Randy’s voice is tense and layered with exhaustion. “Listen, Maggie, we get one more shot at this. The nerve endings are too frayed for another splice if we fail.”

I know the connection’s good before he finishes. I can’t see, exactly, but there’s … something. It’s like the dull gray of dawn when your eyes are still closed.

“I’ve got activity in your visual cortex, Maggie. Can you confirm?”

The sensation becomes a vague blurriness. Brownies, Randy! Brownies!

“Subjective experience confirmed. FMRI activity increasing.”

Randy has prepared me for this. He doesn’t want to overtax the connection, so he puts on goggles that limit his field of vision to a single image.

“I’m looking at a shape, Maggie. I want you to identify it.” As I listen to his voice, corners start to emerge from the blur.

“Is the shape a circle?”

Cockroaches swarming over kitchen tiles, invading the cupboards and …

“Is it a square?”

The blur slowly sharpens, the angles too acute for a square. Cat barf studded with clumps of bile-soaked fur.

“Is it a triangle?”

Yes! Hot, fresh coffee with farmhouse bacon sizzling in an iron skillet.

“Shape identification confirmed. Hot damn, Maggie!”


Randy spends the rest of the week running confirmation trials—shape and color identification, simple photographs, then a video clip of an old Three Stooges segment. Finally, he’s satisfied that the neurolink works as well as it’s going to. “OK, Maggie, we’re ready for full-spectrum visual. We’ll go live first thing in the morning.”

But Randy doesn’t come to the lab the next morning. I know it’s morning because I can hear muted activity in the hallway outside—muffled voices, footsteps passing, the squeaky wheels of the coffee cart. Where is Randy?

I wait. Five minutes, five hours. With no external markers, the difference is nearly impossible to tell. Finally, I hear his voice. “Hey, Maggie. I’ve got a surprise for you. Are you ready?”

The sound startles me. I never heard the door open. Is Randy even here? His voice sounds tinny and distant, like it’s coming from a speaker. A speaker? What the hell is Randy up to?

“OK, Mag, we’re about to go live with the visual feed. Not much I can do about the audio quality. I had to route my phone through the computer speakers. I’ve got your fMRI synced to my datapad, so we’ll start with something easy while I check the levels.”

There’s a slow dawning of pale white light. The image comes into focus and I find myself staring at a cinderblock wall covered with thick layers of dove gray paint. Randy’s facing an interior corner to keep the visual complexity low.

“FMRI’s lookin’ good, Maggie. Let’s open it up a bit.”

The image pans to the left, and I see a blue tile floor and three porcelain sinks mounted to the wall. Wait a minute. Those aren’t sinks. A tinny little toilet flushes in the background. Great, for our first live visual, Randy takes me to the men’s room.

“Hey,” he says, anticipating my response, “it’s not like I could start us off in the girl’s bathroom. We’re headed outside now. Stick with me.”

“Outside” is an exterior hallway flanked by a courtyard. The air is heavy with mist, and a steady drip, drip of water falls from the eaves. A hedge of peonies lines the walk, but the spent blooms are drooping, their pink tissue petals brown and curling at the edges. I’ve been here before, but I can’t place it until Randy reaches for the gymnasium door. The boys’ school!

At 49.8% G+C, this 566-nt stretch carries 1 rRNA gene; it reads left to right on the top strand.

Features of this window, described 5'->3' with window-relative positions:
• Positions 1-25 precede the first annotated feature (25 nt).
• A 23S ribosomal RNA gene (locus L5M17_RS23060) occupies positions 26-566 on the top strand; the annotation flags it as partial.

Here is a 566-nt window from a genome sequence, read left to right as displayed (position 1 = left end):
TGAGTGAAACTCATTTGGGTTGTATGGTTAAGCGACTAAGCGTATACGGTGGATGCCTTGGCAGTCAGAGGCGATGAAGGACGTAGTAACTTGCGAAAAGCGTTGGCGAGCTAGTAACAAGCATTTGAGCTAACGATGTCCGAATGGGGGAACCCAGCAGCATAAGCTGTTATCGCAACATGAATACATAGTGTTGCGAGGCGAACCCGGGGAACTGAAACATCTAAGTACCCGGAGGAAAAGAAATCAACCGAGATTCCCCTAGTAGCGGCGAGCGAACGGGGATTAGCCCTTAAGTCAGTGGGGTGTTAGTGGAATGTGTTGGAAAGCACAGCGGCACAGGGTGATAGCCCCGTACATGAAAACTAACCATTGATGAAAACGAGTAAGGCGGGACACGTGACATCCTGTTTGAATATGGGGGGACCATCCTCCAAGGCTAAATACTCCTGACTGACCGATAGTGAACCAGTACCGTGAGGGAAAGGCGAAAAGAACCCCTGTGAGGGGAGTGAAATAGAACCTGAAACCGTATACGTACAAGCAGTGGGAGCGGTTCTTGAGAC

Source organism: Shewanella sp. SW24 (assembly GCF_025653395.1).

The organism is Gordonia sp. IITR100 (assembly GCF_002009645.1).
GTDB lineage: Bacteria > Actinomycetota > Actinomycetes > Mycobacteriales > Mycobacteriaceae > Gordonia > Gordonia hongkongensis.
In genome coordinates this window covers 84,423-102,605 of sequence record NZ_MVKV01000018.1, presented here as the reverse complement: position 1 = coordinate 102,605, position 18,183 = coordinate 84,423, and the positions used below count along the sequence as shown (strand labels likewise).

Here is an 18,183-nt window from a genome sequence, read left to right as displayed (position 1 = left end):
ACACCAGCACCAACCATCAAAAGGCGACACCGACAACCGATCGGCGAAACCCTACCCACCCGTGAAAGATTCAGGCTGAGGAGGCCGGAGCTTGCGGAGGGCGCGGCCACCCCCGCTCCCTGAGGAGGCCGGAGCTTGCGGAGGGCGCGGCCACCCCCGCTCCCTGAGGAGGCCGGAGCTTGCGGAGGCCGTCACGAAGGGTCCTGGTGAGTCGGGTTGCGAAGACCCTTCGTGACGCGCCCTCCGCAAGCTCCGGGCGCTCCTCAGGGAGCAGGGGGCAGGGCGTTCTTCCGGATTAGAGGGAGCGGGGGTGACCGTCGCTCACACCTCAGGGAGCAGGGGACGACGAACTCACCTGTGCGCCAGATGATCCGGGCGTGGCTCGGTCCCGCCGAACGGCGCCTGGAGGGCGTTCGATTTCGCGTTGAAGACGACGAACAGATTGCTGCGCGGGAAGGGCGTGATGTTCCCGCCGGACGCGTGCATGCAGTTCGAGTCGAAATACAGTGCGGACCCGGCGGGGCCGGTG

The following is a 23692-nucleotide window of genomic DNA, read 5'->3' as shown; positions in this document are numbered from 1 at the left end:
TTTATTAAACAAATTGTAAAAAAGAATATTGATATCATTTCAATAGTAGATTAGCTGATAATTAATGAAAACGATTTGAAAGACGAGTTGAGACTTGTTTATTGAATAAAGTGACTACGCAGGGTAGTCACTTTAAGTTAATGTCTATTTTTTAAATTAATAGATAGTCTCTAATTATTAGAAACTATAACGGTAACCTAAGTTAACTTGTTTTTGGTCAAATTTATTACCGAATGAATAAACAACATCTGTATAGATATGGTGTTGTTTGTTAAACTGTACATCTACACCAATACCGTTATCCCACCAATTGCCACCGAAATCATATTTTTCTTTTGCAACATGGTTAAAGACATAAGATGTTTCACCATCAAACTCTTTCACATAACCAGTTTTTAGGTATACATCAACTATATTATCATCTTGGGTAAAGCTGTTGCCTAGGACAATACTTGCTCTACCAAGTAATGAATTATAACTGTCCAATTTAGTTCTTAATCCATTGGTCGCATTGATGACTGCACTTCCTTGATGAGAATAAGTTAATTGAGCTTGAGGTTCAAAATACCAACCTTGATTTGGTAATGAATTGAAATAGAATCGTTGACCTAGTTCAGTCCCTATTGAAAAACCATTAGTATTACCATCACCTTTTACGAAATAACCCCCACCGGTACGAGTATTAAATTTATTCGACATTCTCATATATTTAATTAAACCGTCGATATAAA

The gym is set up for an assembly, and Jeanine is saving us a seat in the second row. She waves at Randy, but I stare straight past her to the edge of Randy’s visual field where twenty school children fidget in metal chairs waiting for the assembly to start. Twenty, but I only have eyes for two.

My boys. I see their smiles, their faces. Dale sits in the front row, wearing red sneakers and his brother’s favorite Transformers shirt. Zachary has new glasses and gel in his hair.

Jeanine takes Randy’s hand, and the three of us watch together while Zack receives a certificate for reading achievement, and Dale gets honored as Student of the Month. It’s the best surprise Randy could have picked. I wish I could hug them all and never let go. I want to cry, but I can’t. Real tears are just one more casualty of the accident.

On the way back to the car, Randy puts his arm around Jeanine’s shoulders and thanks her for setting this up. He wants to check the readouts in the lab, and she has to get back to her press releases, but they make plans for dinner later. Randy whistles happily until he sits down in his computer chair. When he does, there’s this quick intake of breath, a gasp that’s never been good when I’ve heard it before.

“Crap, Maggie. Look at this.” The decay rate on the SuMP is running thirty-eight percent above normal and climbing. “You’re burning too hot, Mag. You’ve got to slow it down.”

Slow it down? How am I supposed to do that?

Randy checks the connections and scans the data gain. “You’re the first live, human trial, Maggie. We never figured on a brain with your IQ, or that you’d be conscious. So, stop thinking or something. Can you meditate?”

Randy raises his hand to his mouth, then drags his fingers through his hair. “I’m re-instituting hypothermic protocols. It should shave a few percent off the burn.”

I can’t feel the cold, but I see the wires and the aluminum cooling tank. Randy checks the readouts again.

“OK, Mag. Your file says you’ve been here seventeen weeks. If we can keep the burn rate down we might get six, maybe eight, more.”


Two weeks later, Randy and Jeanine start carpooling, and Randy gets in the habit of turning the vision implant off when he leaves the lab at night. He says it’s to keep my burn rate down, but I think he doesn’t want me to see whatever else they’re sharing besides the car.